The White Soxhave enough problems without worrying about Bobby Jenks, but there are somedisturbing signs in their closer's statistics. Jenks still throws in themid-90s, but his strikeout rate has fallen by nearly half over two seasons—to abelow-average (especially for a closer) 5.5 K/9 last year—and he pitchedunimpressively in 25 appearances after a three-week trip to the disabled listwith bursitis in his left shoulder. Chicago has plenty of options should Jenkscontinue to slip, and should be aggressive about replacing him with MattThornton; the 32-year-old lefthander (left) struck out 77 batters in 67 1/3innings last season and held righthanded batters to a .261 OBP, striking outmore than 20% of the righties he faced. (He whiffed more than 40% of thelefties he faced.) Thornton is ready for a bigger role.


OPS (on base plusslugging) of leftfielder Carlos Quentin last season. Favorably windy U.S.Cellular Field can generate wide home-road splits for power hitters, butQuentin, in a breakout season with the White Sox, was as dangerous on the road(.300 batting average, .390 on-base percentage and .560 slugging percentage) ashe was in his home yard, where his line was .274/.397/.582.

The Lineup

Manager Ozzie Guillen


[This articlecontains a table. Please see hardcopy of magazine or PDF.]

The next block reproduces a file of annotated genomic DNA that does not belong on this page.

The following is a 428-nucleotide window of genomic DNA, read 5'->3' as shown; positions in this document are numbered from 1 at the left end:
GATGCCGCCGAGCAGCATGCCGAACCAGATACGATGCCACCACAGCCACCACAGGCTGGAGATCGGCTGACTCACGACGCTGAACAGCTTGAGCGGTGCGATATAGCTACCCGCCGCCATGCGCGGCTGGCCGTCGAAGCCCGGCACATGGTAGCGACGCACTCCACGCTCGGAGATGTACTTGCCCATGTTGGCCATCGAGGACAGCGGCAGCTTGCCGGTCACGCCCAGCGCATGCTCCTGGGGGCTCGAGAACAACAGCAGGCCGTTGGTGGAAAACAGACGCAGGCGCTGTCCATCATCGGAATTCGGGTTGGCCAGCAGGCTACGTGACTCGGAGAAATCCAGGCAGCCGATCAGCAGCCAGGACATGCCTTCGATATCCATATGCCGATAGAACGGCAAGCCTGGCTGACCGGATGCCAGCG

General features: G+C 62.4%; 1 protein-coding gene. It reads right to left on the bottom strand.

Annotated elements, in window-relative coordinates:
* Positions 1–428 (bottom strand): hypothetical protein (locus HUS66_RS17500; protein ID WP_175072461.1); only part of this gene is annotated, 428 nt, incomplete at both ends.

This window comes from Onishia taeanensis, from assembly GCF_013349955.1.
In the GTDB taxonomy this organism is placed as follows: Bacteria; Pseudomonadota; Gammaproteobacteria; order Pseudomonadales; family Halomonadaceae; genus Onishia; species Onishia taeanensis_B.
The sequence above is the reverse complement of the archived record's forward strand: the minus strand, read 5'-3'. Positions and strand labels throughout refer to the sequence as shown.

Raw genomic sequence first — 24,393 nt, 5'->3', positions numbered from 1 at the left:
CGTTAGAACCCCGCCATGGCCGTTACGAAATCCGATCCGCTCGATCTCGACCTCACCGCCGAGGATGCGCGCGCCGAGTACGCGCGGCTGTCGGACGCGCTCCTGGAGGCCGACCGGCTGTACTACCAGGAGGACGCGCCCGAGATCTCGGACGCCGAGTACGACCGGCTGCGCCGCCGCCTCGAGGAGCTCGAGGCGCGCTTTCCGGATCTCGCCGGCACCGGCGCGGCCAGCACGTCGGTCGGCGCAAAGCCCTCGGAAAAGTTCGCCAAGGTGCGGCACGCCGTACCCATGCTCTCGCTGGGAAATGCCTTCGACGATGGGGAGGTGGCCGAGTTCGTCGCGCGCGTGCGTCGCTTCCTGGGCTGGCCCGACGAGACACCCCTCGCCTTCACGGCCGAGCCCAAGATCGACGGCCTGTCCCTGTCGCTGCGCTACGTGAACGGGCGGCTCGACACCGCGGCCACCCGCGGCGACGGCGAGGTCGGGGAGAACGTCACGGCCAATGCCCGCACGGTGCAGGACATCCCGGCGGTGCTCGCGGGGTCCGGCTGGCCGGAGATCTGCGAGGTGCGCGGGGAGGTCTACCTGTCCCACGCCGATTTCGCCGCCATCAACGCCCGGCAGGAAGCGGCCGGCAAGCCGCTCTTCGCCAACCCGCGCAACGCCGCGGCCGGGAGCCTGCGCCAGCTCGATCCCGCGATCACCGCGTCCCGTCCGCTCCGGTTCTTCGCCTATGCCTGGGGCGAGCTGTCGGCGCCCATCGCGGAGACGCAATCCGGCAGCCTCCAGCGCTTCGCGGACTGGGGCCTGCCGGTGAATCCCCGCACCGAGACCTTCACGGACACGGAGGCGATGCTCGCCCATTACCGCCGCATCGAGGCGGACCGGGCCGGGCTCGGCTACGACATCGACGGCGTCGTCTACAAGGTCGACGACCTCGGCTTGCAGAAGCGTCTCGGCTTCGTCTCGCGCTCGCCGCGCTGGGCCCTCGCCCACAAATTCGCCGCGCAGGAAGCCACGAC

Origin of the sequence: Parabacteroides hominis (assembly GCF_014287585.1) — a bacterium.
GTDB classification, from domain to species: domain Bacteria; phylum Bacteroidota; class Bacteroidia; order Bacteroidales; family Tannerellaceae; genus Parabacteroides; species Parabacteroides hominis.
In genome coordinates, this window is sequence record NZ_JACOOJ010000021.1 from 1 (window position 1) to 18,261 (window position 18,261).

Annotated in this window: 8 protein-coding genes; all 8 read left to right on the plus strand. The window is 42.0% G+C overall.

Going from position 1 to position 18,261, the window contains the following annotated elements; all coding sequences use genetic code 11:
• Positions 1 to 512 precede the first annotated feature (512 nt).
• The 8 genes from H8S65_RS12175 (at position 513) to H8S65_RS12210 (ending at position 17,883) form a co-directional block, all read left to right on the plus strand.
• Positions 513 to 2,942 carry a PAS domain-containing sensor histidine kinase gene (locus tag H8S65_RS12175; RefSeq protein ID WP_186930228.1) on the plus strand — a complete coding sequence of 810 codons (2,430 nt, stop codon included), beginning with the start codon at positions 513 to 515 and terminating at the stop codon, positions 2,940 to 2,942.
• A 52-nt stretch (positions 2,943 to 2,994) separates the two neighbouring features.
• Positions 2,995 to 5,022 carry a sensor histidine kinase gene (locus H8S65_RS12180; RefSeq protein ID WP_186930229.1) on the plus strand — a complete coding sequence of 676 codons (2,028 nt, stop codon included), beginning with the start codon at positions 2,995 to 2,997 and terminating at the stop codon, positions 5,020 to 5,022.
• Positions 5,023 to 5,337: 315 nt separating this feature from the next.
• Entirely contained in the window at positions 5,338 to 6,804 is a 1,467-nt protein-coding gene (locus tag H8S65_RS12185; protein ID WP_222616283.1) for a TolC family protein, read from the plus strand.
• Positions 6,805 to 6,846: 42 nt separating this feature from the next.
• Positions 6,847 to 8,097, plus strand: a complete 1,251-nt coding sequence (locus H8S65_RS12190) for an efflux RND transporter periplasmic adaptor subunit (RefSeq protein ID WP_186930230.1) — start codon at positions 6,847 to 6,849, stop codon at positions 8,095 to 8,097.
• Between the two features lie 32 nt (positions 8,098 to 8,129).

[This articlecontains a table. Please see hardcopy of magazine or PDF.]

(R) Rookie
*Triple A stats
B-T: Bats-throws
WHIP: Walks plus hits per inning pitched
PVR: Player Value Ranking (explanation on page 69)


February 20, 2006

What's the manager's move here? Pay somebody and havethe man beaten? Crippled? Killed? This is a Venezuelan prison, after all; twohundred bucks should do it. Or maybe Ozzie Guillen himself should confront theman who helped murder his best friend—get in his face and ask the question hehas choked back for more than a decade: Why? He turns to his 21-year-old son,Ozzie Jr., and rasps, "That's the motherf----- who killed Gus." Guillenhad wondered then what he would do if he ever met either of the two menresponsible for the crime, and now that time has arrived. With options.

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LET HIM RIP Ramirez has a new position but the same, strangely effective free-swinging approach.